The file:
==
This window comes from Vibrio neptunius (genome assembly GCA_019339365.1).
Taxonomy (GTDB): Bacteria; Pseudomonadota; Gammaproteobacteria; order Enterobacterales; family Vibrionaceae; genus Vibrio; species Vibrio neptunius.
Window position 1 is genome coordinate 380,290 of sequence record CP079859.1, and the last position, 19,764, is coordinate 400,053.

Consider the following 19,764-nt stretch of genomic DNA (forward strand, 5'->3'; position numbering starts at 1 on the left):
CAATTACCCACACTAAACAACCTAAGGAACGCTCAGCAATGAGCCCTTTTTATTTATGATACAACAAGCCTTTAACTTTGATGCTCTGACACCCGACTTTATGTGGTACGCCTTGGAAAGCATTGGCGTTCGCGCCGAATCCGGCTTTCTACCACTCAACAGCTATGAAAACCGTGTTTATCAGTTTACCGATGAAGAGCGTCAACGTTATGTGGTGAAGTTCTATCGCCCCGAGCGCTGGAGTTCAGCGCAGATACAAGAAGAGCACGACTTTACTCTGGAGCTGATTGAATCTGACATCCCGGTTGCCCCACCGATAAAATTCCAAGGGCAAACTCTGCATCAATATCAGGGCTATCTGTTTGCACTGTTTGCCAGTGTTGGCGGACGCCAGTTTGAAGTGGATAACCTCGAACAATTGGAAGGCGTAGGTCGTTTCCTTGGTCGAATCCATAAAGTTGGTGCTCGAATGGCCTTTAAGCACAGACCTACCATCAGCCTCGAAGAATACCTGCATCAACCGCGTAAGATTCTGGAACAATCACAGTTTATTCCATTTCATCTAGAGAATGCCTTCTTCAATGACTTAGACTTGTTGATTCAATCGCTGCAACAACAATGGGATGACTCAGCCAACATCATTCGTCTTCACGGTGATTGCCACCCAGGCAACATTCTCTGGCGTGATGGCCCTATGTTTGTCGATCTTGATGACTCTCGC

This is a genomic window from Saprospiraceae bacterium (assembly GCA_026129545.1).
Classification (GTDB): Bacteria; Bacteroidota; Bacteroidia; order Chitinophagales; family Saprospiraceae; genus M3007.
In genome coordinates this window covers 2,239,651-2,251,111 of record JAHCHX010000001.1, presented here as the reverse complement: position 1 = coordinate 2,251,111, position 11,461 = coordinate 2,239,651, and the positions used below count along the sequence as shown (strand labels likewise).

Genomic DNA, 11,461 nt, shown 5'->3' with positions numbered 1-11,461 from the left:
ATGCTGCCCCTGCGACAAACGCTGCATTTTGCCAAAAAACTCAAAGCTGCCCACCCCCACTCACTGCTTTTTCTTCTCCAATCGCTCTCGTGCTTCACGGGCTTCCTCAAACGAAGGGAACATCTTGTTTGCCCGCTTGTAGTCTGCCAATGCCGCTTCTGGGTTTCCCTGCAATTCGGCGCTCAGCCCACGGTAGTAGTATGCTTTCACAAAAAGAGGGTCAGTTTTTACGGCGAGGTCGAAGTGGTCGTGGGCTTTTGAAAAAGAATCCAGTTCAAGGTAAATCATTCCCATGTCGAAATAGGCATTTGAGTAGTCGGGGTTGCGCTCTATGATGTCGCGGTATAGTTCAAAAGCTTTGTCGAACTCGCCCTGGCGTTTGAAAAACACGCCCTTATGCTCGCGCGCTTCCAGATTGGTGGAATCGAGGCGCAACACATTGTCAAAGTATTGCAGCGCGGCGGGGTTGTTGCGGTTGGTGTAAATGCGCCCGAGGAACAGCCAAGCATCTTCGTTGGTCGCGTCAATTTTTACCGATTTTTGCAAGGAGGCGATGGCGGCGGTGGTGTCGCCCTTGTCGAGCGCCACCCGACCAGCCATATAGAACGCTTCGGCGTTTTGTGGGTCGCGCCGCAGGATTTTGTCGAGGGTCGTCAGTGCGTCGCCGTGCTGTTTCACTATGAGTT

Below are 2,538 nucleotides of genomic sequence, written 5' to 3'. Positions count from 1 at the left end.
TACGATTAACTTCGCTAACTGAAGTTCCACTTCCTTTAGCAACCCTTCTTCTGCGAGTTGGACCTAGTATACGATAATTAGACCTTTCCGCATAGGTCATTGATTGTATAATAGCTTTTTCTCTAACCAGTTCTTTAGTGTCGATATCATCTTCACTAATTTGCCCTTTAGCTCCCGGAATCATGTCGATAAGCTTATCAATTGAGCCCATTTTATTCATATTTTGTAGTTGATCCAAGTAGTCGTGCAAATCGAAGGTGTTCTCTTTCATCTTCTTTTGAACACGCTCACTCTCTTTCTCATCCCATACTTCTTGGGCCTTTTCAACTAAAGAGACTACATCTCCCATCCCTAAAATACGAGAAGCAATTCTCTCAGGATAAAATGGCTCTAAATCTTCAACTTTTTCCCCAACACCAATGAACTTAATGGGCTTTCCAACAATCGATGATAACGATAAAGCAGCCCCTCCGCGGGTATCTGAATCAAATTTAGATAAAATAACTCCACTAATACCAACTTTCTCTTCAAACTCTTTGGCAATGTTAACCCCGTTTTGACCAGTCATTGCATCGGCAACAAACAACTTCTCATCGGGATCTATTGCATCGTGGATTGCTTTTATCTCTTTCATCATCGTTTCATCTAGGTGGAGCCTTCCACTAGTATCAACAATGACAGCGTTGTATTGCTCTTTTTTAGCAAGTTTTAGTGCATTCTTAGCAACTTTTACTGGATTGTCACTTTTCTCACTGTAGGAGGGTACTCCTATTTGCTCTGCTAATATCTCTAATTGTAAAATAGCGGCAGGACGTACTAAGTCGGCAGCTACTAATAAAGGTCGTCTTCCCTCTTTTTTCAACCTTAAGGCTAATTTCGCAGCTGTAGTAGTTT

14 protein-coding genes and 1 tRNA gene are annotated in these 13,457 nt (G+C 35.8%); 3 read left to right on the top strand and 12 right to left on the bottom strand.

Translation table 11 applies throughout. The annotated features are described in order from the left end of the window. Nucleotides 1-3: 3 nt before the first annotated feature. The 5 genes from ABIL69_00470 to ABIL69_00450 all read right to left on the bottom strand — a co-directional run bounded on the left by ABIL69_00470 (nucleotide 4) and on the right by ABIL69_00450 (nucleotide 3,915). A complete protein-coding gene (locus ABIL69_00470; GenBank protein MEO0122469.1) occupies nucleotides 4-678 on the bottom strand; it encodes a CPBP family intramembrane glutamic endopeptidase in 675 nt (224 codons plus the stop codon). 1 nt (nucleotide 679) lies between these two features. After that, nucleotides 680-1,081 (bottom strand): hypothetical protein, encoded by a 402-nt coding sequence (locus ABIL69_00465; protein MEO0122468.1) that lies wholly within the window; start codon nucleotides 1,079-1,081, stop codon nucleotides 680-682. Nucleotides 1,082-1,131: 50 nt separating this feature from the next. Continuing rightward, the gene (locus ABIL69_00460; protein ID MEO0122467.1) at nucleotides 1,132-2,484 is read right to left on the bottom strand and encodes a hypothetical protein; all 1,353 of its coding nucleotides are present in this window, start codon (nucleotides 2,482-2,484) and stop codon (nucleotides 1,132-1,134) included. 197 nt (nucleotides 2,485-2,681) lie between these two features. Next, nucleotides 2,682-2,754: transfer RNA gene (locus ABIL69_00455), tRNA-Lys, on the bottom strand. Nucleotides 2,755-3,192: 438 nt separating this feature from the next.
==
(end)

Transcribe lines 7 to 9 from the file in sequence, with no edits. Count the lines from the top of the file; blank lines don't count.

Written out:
Classification (GTDB): Bacteria; Bacteroidota; Bacteroidia; order Chitinophagales; family Saprospiraceae; genus M3007.
In genome coordinates this window covers 2,239,651-2,251,111 of record JAHCHX010000001.1, presented here as the reverse complement: position 1 = coordinate 2,251,111, position 11,461 = coordinate 2,239,651, and the positions used below count along the sequence as shown (strand labels likewise).

Genomic DNA, 11,461 nt, shown 5'->3' with positions numbered 1-11,461 from the left: